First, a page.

A look at newspaper articles documents that yin and yang. In 2002, the program’s co-founder and administrator Jack Zink wrote in the Sun-Sentinel, “The Carbonell Awards’ history and evolution from a strictly-critics honor has resulted in a particularly intense love-hate relationship with the professional regional theaters involved. Surveys indicate that performers, designers and other creative individuals are mostly satisfied with the format. But theater managements go through powerful bouts of angst over the recognition (or lack of it) accompanying the annual rites of nomination, winning and losing. Support tends to ebb and flow in direct proportion to each year’s nomination slate.”
In 2008, news accounts noted theater professionals were complaining about a flawed nominating process and the quality of judges.
In the wake of Zink’s death, the board voted in 2008 to cancel the judging for 2009 productions, but an outcry from the theater community persuaded them to rescind their decision.
The Carbonells were founded in 1975 by South Florida Entertainment Writers Association led by Sun-Sentinel critic Zink. Their creation predated local award programs in Philadelphia and Washington D.C. Only Boston, Chicago and Los Angeles have older theater and arts awards. For 27 years, the awards were decided by local critics, later joining forces with the Theatre League of South Florida. Initially, road shows were given awards, but that practice was phased out.
But when the growing number of theaters spread across a 100-mile stretch became unwieldy and the corporate tasks too difficult for volunteer critics, the organization was turned over in 2002 to a group of theater executives and a few critics. Zink continued to serve as its administrator until his death in 2008. At that point, Karen Caruso, philanthropist Jay Harris and publicist Savannah Whaley reorganized the program including deciphering financial records. Critics continued to serve as nominators and judges, but there has not been a critic or retired theater professional as a voting member of the board in many years. Most members represent a presenting venue, a county cultural department, contribute cash or raise contributions.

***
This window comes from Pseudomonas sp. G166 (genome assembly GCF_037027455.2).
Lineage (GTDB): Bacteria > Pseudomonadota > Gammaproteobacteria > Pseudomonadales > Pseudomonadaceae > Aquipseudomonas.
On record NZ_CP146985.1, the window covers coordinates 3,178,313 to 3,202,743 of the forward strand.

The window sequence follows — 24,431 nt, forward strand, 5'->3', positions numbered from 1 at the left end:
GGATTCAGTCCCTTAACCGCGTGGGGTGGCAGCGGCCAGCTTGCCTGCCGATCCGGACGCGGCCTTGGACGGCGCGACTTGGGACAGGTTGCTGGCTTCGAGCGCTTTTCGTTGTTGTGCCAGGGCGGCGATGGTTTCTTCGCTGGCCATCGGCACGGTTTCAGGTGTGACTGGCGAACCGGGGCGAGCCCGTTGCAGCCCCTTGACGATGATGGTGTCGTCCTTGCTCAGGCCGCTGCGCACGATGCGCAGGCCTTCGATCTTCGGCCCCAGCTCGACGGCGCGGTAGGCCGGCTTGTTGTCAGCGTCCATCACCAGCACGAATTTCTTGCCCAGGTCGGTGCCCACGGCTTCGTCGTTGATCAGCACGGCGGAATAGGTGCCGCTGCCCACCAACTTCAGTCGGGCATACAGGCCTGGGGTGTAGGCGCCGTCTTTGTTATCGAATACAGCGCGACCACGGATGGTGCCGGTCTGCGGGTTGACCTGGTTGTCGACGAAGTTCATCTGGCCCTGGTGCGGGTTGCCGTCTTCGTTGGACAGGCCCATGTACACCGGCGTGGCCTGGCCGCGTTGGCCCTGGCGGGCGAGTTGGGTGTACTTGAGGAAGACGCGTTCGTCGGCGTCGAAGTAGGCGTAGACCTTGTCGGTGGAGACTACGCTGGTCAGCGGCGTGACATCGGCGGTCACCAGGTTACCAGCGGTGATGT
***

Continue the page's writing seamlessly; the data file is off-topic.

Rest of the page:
Some observers have expressed concern that three of the board members represent the major presenting houses in the region, which in recent years have become co-producers with resident professional companies: the Broward Center with Slow Burn Theatre Company, MNM Theatre Company at the Kravis and Zoetic Stage at the Arsht Center. But the board has no direct involvement in the recommendation process of nominations nor the voting of the judges.
The Current Process
The current process begins with the board and its managing director Mary Damiano recruiting and appointing two groups. One known variously as panelists, nominators or recommenders are chosen from a group of about 27 unpaid volunteers. Six of them at a time are assigned to about 100 eligible shows a year produced at about 25 professional theaters. Most of those people have extensive experience in the field but are retired, are educators or have been a veteran patron. Anyone with a perceived conflict of interest are not assigned to a production.
They look at each production through the criteria of the 20 award categories. If four of them agree that work is nomination worthy in at least one category, the show is recommended for further judging. If three panelists agree on two categories, the work is recommended. A majority of eligible shows end up being recommended.
Those recommended shows are assigned to the entire judging panel of 10 to 12 volunteers who do not know what categories the nominators favored. The judges are critics, former active artists and longtime arts patrons. Again, none have conflicts of interest, or they recuse themselves. They must see at least 90 percent of the recommended shows.
That group suggests an unlimited number of nominees from the shows they saw. That collated lengthy list is brought into an annual in-person meeting. A lengthy discussion is held on each category and suggested nominees. A public vote is then taken and the five top vote-getters become the finalists for the award. A judge cannot vote on a category if they have not seen all the shows nominated. On rare occasions when a tie cannot be broken there may be six finalists.
Then a secret mail-in ballot is held. The votes are tabulated independently by several people including Damiano and cross-checked. The judges do not know the results until they are announced at the ceremony.